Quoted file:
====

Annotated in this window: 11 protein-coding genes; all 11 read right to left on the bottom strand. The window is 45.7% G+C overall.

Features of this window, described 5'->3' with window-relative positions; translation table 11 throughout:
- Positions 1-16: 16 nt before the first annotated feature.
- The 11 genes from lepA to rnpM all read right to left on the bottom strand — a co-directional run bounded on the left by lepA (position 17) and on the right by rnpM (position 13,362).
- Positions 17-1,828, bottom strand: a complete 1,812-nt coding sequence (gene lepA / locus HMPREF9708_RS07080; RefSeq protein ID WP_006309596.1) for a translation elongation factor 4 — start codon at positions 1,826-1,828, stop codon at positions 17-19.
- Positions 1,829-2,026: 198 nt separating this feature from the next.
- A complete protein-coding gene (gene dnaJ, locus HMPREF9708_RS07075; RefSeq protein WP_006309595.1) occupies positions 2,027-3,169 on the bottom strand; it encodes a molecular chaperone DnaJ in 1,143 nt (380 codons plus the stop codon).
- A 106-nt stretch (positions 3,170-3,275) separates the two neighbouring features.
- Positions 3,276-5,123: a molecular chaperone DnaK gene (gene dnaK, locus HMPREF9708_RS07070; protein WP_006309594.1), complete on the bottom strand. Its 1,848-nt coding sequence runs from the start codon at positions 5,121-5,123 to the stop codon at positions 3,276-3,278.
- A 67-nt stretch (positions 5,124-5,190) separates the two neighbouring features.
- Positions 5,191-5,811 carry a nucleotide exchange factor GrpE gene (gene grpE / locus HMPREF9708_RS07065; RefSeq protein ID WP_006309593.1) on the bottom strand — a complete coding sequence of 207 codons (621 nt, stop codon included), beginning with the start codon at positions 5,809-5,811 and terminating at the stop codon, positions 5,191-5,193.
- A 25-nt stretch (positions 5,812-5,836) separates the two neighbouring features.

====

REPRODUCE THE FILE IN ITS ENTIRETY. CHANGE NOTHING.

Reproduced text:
Annotated in this window: 11 protein-coding genes; all 11 read right to left on the bottom strand. The window is 45.7% G+C overall.

Features of this window, described 5'->3' with window-relative positions; translation table 11 throughout:
- Positions 1-16: 16 nt before the first annotated feature.
- The 11 genes from lepA to rnpM all read right to left on the bottom strand — a co-directional run bounded on the left by lepA (position 17) and on the right by rnpM (position 13,362).
- Positions 17-1,828, bottom strand: a complete 1,812-nt coding sequence (gene lepA / locus HMPREF9708_RS07080; RefSeq protein ID WP_006309596.1) for a translation elongation factor 4 — start codon at positions 1,826-1,828, stop codon at positions 17-19.
- Positions 1,829-2,026: 198 nt separating this feature from the next.
- A complete protein-coding gene (gene dnaJ, locus HMPREF9708_RS07075; RefSeq protein WP_006309595.1) occupies positions 2,027-3,169 on the bottom strand; it encodes a molecular chaperone DnaJ in 1,143 nt (380 codons plus the stop codon).
- A 106-nt stretch (positions 3,170-3,275) separates the two neighbouring features.
- Positions 3,276-5,123: a molecular chaperone DnaK gene (gene dnaK, locus HMPREF9708_RS07070; protein WP_006309594.1), complete on the bottom strand. Its 1,848-nt coding sequence runs from the start codon at positions 5,121-5,123 to the stop codon at positions 3,276-3,278.
- A 67-nt stretch (positions 5,124-5,190) separates the two neighbouring features.
- Positions 5,191-5,811 carry a nucleotide exchange factor GrpE gene (gene grpE / locus HMPREF9708_RS07065; RefSeq protein ID WP_006309593.1) on the bottom strand — a complete coding sequence of 207 codons (621 nt, stop codon included), beginning with the start codon at positions 5,809-5,811 and terminating at the stop codon, positions 5,191-5,193.
- A 25-nt stretch (positions 5,812-5,836) separates the two neighbouring features.